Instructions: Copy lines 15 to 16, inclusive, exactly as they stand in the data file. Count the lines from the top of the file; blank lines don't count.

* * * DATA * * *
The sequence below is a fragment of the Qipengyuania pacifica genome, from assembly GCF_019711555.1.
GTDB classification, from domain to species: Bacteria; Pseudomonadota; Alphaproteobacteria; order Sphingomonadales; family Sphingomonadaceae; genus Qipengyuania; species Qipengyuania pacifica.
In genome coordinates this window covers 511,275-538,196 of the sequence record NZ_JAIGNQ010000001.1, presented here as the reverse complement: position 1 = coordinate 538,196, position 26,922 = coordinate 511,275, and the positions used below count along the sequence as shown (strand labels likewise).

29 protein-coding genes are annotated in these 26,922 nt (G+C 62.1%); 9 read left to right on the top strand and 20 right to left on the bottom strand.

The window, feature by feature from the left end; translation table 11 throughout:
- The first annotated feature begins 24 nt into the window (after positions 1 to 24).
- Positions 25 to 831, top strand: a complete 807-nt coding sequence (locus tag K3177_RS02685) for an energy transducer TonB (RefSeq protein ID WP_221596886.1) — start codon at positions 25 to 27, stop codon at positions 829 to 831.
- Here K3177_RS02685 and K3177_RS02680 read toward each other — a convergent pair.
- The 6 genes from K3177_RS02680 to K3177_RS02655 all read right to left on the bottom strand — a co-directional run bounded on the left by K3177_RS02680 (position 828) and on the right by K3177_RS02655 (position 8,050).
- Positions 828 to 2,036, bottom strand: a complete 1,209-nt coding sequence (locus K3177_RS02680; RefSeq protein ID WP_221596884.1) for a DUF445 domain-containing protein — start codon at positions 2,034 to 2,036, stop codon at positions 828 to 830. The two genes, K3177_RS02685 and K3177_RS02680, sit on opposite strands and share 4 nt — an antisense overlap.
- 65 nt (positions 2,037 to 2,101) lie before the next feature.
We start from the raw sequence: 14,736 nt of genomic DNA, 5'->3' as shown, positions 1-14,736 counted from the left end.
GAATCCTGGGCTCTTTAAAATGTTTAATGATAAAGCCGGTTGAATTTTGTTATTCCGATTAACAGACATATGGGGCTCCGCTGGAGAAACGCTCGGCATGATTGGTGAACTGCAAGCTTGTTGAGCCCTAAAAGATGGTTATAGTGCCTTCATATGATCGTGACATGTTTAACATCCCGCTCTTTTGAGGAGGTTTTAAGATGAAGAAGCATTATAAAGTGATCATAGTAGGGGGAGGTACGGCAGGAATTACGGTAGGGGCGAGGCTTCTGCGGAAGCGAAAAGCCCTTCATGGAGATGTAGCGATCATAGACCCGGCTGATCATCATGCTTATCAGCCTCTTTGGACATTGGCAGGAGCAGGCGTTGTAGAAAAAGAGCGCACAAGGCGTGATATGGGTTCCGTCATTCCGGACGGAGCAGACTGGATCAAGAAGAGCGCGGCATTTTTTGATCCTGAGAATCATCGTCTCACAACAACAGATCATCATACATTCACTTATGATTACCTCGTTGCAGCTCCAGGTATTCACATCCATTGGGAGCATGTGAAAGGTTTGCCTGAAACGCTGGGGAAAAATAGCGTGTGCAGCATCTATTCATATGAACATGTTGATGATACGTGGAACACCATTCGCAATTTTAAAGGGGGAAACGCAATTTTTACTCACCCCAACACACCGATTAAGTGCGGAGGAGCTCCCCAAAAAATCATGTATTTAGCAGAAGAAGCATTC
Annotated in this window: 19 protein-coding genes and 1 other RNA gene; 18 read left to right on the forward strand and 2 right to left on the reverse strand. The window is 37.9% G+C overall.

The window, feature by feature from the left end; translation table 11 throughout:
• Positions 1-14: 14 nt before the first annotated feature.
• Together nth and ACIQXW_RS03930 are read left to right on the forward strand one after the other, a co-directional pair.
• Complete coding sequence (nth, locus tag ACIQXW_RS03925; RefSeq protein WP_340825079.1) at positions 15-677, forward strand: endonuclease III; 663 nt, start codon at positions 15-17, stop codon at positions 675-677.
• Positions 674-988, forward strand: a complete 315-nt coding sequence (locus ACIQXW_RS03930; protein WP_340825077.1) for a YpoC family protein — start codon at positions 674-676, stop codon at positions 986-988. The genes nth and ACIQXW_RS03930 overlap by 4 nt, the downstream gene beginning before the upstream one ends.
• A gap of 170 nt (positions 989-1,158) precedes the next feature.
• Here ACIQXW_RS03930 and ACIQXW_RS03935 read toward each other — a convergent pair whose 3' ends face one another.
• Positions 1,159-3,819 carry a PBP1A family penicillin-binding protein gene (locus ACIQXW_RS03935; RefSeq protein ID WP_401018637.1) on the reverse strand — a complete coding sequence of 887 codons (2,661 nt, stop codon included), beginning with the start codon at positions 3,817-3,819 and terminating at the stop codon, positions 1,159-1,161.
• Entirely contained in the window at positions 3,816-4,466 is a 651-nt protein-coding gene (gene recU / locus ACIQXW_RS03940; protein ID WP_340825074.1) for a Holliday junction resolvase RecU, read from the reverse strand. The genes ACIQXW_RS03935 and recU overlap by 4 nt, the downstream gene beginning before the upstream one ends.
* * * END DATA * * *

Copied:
The window, feature by feature from the left end; translation table 11 throughout:
• Positions 1-14: 14 nt before the first annotated feature.